Sunday here and I've been back from West Africa for a little over a week. Haven't blogged and have just been processing I guess. Been running around a bunch and its my first day to catch up on writings (prose and music), have some serious practice time, etc. Starting work on a piece about my time in Senegal and Gambia for Bill Shoemaker's excellent on-line journal PointofDeparture.org which will be published in PofD's July edition.
Been playing Sabar dance classes all weekend with Babacar Mbaye and Babacar Ndiaye at a cool festival/conference of African Dance at Baruch College. Playing tonight for Babacar Mbaye at 7:45 then will probably swing by Freestyle Jazz at Jimmy's to hear one of my favorite groups, my friends' Mary Halvorson and Jessica Pavone's duo project.
Also been out to hear some music the last couple nights. Enjoyed ICP Orchestra's last show at Tonic (since Tonic is closing its doors this month, sadly) on Friday night. Amazingly the first time I've seen this band live. Have had the good fortune to work with some of its members (Toby Delius, Tristan Honsiger, Mary Oliver) and always nice to see Michael Moore, who I've met several times in Amsterdam and California but not had the pleasure of playing with yet. Soon hopefully! Great to hear Ab Baars, Misha Mengelberg and Wolter Wierbos live. And always fun to see Han Bennink, and each time Mary re-introduces me he says "oh yeah" and rubs my shoulder or pats my head. Han does this to everyone and though he may or may not remember me, it doesn't actually matter. He's a warm-spirited, genial, beyond-gregarious guy and he's just Han. All there is to it. As usual with ICP and New Dutch Swing, there was a fun of mix of Ellington-meets-Frederik Hendrikstraat themes, wacky-sometimes-somber improvs, and Townships-meet-De Wittenstraat 100 pentatonic loveliness. They've been playing at Tonic for years so it will be interesting to see where they end up next time they're in NYC. Meanwhile, I eagerly await the next opportunity to go to Amsterdam. Its on my short list of favorite cities in the world. The architecture takes my breath away.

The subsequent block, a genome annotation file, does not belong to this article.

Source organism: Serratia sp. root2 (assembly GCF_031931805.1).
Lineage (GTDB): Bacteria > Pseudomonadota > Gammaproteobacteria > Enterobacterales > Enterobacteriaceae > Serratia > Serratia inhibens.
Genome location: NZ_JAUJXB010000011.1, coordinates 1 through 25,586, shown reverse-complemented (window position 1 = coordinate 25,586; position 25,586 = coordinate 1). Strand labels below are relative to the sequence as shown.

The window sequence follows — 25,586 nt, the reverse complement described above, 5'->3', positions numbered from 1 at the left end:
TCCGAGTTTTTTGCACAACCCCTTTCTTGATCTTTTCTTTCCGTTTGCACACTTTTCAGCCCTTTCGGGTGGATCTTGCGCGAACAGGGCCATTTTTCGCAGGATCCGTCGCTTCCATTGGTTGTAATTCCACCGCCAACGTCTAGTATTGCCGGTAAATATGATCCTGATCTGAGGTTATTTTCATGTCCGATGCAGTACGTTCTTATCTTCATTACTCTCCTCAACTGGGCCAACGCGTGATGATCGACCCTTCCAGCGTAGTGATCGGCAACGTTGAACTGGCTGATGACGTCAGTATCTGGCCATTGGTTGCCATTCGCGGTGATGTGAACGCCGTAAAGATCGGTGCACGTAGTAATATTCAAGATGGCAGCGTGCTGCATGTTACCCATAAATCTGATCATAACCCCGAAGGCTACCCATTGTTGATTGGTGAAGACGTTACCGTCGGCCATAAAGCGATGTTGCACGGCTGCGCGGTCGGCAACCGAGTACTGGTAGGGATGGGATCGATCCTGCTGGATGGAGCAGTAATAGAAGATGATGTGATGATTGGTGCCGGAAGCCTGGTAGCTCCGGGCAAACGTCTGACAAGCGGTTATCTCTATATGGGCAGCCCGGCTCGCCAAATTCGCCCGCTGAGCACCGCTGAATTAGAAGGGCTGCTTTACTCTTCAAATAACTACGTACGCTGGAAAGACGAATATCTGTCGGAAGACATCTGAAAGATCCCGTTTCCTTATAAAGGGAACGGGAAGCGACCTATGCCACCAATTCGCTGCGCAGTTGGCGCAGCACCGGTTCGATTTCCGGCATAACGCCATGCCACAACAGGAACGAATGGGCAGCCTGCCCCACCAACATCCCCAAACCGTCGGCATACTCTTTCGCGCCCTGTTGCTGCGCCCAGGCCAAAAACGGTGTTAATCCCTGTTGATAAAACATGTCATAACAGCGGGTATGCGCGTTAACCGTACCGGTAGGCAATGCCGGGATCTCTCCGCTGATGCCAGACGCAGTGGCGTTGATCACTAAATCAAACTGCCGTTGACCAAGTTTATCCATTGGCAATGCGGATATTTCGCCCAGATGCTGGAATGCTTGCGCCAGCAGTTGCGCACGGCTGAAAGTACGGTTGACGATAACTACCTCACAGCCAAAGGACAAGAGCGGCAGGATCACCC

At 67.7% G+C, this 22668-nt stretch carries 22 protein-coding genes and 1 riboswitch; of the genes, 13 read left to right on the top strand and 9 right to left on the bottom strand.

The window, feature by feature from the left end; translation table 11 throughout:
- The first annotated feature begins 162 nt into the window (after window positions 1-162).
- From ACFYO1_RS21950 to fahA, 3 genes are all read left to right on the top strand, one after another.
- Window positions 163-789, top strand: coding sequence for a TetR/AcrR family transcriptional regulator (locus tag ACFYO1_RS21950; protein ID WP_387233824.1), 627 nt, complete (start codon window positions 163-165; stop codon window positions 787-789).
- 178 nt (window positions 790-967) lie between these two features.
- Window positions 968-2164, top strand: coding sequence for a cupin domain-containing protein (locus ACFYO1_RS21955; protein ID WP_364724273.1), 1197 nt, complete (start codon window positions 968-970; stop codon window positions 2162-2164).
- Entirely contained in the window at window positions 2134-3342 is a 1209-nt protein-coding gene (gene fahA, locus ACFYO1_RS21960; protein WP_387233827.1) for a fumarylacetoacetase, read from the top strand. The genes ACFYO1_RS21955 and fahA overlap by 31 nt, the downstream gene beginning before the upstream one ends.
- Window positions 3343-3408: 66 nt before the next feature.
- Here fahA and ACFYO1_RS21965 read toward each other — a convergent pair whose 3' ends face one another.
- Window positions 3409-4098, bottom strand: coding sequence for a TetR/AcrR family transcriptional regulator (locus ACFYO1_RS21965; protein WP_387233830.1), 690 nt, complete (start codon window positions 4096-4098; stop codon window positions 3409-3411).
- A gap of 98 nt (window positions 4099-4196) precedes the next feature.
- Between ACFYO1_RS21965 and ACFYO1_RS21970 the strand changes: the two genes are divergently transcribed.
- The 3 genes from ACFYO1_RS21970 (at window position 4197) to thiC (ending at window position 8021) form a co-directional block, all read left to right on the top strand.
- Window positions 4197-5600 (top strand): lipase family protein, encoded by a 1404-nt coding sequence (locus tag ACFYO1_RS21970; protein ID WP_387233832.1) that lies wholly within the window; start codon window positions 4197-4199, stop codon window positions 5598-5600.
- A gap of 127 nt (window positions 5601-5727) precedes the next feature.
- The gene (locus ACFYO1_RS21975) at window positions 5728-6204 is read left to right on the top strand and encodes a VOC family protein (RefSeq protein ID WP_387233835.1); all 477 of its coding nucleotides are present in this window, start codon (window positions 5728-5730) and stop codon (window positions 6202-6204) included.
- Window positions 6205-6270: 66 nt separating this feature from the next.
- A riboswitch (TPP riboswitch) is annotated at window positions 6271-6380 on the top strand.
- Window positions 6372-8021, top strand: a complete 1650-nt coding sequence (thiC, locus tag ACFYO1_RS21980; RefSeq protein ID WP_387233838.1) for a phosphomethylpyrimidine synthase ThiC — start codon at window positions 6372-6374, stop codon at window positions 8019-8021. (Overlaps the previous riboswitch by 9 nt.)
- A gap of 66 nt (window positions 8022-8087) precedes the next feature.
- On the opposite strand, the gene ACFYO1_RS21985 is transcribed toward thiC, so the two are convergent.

Last night my neighbor Tony Malaby graciously comped me to hear him with the Paul Motian Octet at the Village Vanguard. I must say being comped is the way to go. Thanks Tony! I stayed for two sets and had one beer, and was set back $7. Had I been a regular-paying customer, it would have cost me at least $70. Now don't get me wrong; Paul Motian is a living master and his band is full of killing musicians. But thats a lot of bread. Still, it was packed with tourists as usual. And despite the fact that its a tourist trap, I still dig going the Vanguard from time to time. The history in the room is palpable, even if the programming of the last decade (since I've been going sporadically) is not always my thing. Malaby introduced me to Paul between sets and he said to me, as he switched his order at the bar from a glass of water to a martini, "It ain't easy being a drummer." Truer words were never spoken.
It was a curious couple sets, I have to say. Motian is wonderfully mystifying to see live; wiry and unpredictable behind his beautiful-toned Gretsch drums. The band had some great moments, but there also seemed to be an air hanging over the music that kept it from hitting that elusive transcendent spot. Still, a treat to see all these great players. Nice to hear and catch up a little with my friend, the ubiquitous guitarist/bass guitarist Jerome Harris. Always making the music feel good, that Mr. Harris.